In their latest project, Gill, Picou, and Ritchie will study impacts of the litigation decision and subsequent disbursement of money on individuals, groups and the Cordova community. Gill and Ritchie will travel to Alaska in mid-November to continue a panel study of commercial fishermen and Alaska Natives that began in 2001. A panel study collects data from the same person at different points in time; Gill hopes to survey as many of the original participants as he can. They will return to Cordova over the next two years to conduct intensive interviews as a continuation of a qualitative panel study initiated by Ritchie in 2002. Finally, Picou will oversee a telephone survey of the Cordova community during the last year of the three-year project. Gill expects to wrap up the study in 2012.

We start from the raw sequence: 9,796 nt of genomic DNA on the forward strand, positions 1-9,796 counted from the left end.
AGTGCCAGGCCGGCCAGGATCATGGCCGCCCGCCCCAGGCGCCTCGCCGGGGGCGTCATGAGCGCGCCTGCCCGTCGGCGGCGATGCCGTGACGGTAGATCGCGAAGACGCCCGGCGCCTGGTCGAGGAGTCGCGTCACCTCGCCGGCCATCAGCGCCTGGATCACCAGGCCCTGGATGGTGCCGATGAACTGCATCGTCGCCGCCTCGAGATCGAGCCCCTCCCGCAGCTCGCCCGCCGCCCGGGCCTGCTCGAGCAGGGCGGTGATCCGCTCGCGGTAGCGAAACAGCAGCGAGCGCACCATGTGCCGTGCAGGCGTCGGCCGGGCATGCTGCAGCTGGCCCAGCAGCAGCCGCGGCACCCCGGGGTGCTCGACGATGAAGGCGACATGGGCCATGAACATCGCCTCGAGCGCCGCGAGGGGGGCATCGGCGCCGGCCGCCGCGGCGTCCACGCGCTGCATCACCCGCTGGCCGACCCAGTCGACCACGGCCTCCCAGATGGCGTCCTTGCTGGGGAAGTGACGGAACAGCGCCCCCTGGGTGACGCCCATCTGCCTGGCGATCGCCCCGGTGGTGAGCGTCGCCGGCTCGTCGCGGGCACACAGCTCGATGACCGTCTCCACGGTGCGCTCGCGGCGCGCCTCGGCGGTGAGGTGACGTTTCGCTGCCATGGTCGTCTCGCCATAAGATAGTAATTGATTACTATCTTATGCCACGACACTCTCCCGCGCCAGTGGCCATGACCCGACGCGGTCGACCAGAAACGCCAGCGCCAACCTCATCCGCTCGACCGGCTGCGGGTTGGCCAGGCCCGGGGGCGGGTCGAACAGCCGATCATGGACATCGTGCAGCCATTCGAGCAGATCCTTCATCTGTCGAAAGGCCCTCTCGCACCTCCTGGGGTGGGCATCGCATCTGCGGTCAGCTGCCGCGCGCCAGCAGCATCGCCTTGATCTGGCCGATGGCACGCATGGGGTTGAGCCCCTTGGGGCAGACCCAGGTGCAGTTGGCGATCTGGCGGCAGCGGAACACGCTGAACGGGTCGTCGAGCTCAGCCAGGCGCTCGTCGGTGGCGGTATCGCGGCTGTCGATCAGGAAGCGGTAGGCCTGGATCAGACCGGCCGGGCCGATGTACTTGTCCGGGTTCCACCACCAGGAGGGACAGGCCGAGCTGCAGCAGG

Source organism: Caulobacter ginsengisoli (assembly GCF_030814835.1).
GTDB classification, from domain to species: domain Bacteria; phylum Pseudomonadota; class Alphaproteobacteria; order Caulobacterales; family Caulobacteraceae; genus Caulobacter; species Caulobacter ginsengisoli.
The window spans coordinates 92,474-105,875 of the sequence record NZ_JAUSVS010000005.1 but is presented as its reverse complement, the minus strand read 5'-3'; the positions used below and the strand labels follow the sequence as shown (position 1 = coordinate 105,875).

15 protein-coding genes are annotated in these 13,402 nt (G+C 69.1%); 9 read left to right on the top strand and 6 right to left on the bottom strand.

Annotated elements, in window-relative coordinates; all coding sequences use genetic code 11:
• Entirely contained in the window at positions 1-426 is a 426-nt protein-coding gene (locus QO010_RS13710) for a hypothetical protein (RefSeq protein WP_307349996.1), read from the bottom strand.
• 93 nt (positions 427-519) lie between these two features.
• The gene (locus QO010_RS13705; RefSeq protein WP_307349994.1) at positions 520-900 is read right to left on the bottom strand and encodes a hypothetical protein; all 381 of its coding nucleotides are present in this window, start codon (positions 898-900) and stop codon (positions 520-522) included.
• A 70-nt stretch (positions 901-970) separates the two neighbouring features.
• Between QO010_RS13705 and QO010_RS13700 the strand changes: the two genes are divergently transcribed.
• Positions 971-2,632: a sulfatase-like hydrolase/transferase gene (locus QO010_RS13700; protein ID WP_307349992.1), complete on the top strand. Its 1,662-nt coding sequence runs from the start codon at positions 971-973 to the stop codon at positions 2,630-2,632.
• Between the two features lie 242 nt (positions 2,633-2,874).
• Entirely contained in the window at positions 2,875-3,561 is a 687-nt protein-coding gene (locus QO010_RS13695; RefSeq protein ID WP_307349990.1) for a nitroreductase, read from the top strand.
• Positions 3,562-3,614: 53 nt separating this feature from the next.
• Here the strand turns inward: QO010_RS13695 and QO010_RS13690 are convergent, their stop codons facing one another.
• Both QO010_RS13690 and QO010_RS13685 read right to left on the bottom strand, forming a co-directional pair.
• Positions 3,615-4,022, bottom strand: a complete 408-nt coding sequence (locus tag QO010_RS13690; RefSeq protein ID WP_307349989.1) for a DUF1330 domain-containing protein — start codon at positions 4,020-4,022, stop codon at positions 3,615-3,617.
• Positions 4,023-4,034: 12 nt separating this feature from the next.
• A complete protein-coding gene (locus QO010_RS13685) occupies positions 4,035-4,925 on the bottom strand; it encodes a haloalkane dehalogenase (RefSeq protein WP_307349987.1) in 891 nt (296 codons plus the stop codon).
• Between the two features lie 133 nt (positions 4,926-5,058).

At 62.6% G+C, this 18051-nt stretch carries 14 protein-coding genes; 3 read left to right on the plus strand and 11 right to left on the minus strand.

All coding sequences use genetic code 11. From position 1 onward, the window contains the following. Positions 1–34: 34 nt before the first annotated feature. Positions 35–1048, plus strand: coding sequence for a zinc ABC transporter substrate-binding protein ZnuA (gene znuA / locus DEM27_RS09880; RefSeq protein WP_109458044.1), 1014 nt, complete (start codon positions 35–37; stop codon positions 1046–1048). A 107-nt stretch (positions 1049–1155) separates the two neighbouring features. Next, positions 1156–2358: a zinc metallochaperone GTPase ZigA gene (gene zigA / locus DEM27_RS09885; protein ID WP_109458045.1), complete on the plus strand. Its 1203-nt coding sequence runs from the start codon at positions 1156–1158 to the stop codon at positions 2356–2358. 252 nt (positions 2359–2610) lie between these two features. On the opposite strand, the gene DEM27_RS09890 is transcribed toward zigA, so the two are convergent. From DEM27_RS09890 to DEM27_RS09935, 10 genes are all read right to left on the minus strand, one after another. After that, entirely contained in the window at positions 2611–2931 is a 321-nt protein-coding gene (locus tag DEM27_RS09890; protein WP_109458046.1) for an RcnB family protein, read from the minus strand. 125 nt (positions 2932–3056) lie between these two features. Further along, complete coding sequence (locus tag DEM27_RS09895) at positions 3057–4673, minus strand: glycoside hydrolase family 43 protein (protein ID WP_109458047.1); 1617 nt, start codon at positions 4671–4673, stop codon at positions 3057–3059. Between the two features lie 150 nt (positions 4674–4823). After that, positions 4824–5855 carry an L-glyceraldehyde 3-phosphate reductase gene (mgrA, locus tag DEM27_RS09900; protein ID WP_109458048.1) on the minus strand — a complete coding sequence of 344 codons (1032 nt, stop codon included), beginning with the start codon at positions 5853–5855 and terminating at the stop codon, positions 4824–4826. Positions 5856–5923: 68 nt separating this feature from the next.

“Last year, when the ruling came out, people were shocked, devastated, and angered,” said Gill. “I heard a lot of cussing after the decision was announced. There was a sense of betrayal and loss of faith in the justice system.”
One Cordova resident confided to Gill that he “cannot say the pledge of allegiance anymore because the last line says, ‘justice for all,’ and that’s a sham.”
Gill said the bitter disappointment he witnessed last year, immediately after the ruling was announced, was emotionally tough. Over the decades he has earned the trust and respect of those he studies. And the academic value of his research allows him and his colleagues to maintain professionalism while having empathy for their subjects.
“Do I get emotionally involved?” he asked. “Of course. I have a heart. We maintain professionalism in the field and we don’t compromise that, but at the same time we’re human and there is empathy for the people and community.”